New Tool Protects Cloud Computing Services
In late 2012, Helen Gu presented a research paper on a new tool designed to prevent disruptions in cloud computing. Less than four years later, she launched a startup to help companies that use cloud computing improve the user experience for their customers.
“The technology I developed has evolved significantly since 2012,” says Gu, an associate professor of computer science at NC State. “What was then a proof-of-concept is now a technology that works seamlessly with real-world cloud systems, like Amazon Web Services, with a click of a button.”
Gu’s technology allows companies that use cloud computing to gain insight into user and program behavior in order to diagnose potential problems in their code, so that it can be corrected quickly. The technology can also prevent performance disruptions in cloud-hosted applications by automatically identifying and responding to potential anomalies before they can develop into disastrous service outages.
“What we’re doing is important, because services like Spotify and Snapchat are constantly deploying updates to their code,” Gu explains. “Our technology can help these companies prevent or detect problems in the updated code and ultimately improve the user experience.
“I launched my startup, InsightFinder Inc., to make this technology available to companies — like Snapchat or Netflix — that use the cloud to deliver their services.”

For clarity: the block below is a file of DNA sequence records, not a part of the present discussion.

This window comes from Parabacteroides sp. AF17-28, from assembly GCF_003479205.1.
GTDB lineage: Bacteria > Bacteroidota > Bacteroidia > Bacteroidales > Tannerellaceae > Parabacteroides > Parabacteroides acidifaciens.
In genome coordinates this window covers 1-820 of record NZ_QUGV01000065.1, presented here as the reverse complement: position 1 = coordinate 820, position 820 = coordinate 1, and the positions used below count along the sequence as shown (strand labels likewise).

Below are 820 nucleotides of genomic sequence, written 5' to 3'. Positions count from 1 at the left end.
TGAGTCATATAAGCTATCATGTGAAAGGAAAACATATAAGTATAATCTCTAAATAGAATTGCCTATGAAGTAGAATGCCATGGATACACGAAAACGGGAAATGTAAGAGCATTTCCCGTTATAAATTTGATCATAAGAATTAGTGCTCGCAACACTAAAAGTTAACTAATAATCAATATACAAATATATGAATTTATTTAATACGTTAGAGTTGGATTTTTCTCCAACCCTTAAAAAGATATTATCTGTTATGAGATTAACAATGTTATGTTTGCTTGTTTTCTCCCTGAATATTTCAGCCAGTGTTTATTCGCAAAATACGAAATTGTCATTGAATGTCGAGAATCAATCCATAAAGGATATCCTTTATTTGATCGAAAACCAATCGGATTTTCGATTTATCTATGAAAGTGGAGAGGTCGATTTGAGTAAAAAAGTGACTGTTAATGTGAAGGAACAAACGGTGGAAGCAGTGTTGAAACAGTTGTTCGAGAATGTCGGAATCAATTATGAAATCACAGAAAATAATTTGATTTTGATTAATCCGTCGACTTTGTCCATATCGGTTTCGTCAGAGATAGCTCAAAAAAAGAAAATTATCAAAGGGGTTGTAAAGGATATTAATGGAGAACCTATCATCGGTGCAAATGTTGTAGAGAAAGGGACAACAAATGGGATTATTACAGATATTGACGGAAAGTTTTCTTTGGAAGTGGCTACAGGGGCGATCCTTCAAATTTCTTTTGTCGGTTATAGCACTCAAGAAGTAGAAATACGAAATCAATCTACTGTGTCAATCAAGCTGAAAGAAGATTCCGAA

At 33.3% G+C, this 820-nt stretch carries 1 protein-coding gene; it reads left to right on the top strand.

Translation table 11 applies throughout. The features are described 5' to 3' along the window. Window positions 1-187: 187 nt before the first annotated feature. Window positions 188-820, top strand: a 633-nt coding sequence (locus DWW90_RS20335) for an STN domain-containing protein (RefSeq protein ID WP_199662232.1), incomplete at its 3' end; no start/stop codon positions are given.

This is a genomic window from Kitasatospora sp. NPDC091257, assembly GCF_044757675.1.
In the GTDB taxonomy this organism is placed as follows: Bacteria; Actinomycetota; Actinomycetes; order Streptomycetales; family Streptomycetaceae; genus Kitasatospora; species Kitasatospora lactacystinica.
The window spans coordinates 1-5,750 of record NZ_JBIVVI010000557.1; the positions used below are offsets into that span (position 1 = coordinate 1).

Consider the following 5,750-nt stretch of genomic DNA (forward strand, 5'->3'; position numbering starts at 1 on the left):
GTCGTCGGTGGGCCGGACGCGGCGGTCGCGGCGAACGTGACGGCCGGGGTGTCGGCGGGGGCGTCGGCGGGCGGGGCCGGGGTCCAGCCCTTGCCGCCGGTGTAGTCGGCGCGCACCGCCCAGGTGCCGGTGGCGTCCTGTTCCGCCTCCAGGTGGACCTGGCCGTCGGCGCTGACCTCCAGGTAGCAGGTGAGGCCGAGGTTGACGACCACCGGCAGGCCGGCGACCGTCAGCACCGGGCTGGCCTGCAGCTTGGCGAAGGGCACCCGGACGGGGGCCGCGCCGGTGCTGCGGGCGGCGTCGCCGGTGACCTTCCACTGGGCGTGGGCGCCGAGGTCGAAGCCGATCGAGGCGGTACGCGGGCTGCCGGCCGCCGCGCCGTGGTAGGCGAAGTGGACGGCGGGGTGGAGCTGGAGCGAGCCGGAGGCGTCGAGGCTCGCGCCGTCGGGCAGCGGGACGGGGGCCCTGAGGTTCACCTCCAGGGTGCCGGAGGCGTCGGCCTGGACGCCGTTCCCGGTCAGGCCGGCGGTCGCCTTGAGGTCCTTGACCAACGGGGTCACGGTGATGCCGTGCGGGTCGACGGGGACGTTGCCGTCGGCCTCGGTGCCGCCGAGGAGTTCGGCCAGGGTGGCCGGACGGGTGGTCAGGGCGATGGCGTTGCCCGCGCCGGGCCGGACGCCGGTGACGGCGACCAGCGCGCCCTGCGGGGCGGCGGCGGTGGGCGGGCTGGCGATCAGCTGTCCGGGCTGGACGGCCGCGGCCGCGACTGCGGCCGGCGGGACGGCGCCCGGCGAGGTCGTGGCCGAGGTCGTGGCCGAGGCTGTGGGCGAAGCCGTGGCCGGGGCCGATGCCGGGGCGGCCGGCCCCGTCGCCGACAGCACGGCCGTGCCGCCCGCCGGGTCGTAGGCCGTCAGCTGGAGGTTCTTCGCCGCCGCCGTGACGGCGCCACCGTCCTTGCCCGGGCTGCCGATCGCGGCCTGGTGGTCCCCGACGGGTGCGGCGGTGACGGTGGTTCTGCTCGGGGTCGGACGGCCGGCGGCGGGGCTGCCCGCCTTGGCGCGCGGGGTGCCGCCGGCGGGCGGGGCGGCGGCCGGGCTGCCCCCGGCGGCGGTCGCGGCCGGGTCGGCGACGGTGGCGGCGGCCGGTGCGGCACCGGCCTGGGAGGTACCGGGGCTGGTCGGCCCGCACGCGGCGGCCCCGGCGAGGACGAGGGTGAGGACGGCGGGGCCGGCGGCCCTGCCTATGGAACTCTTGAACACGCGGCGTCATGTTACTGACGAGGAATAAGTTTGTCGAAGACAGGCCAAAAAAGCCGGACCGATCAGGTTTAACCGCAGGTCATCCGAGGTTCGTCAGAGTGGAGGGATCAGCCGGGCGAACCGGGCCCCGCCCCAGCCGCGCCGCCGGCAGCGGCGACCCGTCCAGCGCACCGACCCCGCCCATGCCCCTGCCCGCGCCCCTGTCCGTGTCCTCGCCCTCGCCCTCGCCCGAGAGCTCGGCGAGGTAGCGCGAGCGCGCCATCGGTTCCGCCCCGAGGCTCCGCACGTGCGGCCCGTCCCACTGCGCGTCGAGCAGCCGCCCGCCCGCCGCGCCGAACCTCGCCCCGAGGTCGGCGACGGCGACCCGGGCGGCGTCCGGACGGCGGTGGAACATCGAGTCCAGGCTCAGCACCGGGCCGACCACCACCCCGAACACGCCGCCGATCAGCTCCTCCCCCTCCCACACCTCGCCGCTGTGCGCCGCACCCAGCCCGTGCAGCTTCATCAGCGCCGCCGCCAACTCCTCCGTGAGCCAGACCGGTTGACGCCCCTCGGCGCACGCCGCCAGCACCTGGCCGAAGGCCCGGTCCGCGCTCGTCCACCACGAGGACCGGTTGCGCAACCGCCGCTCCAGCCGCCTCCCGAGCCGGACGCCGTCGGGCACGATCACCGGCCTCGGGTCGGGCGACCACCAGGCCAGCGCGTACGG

In 2013, NC State’s Office of Technology Commercialization and New Ventures filed for a patent on the technology. Gu started InsightFinder in November 2015. The startup was made possible by a highly competitive National Science Foundation Small Business Innovation Research grant that Gu is using to develop, test and fine-tune prototypes.
InsightFinder’s three services are: a basic cloud-monitoring service; a premium smart monitoring service, which Gu says is more powerful and accurate than existing products on the market based on real-world application testing with a pilot customer; and a batch data analysis service that allows customers to upload historical data to get insights on what caused a performance problem in the past.
“We have a good team in place and are now recruiting customers,” she says.
Gu has published more than 60 research papers and has eight patents. She previously worked as a research staff member at the IBM T. J. Watson Research Center and served as a visiting scientist at Google in 2015.
This article was originally published by NC State News.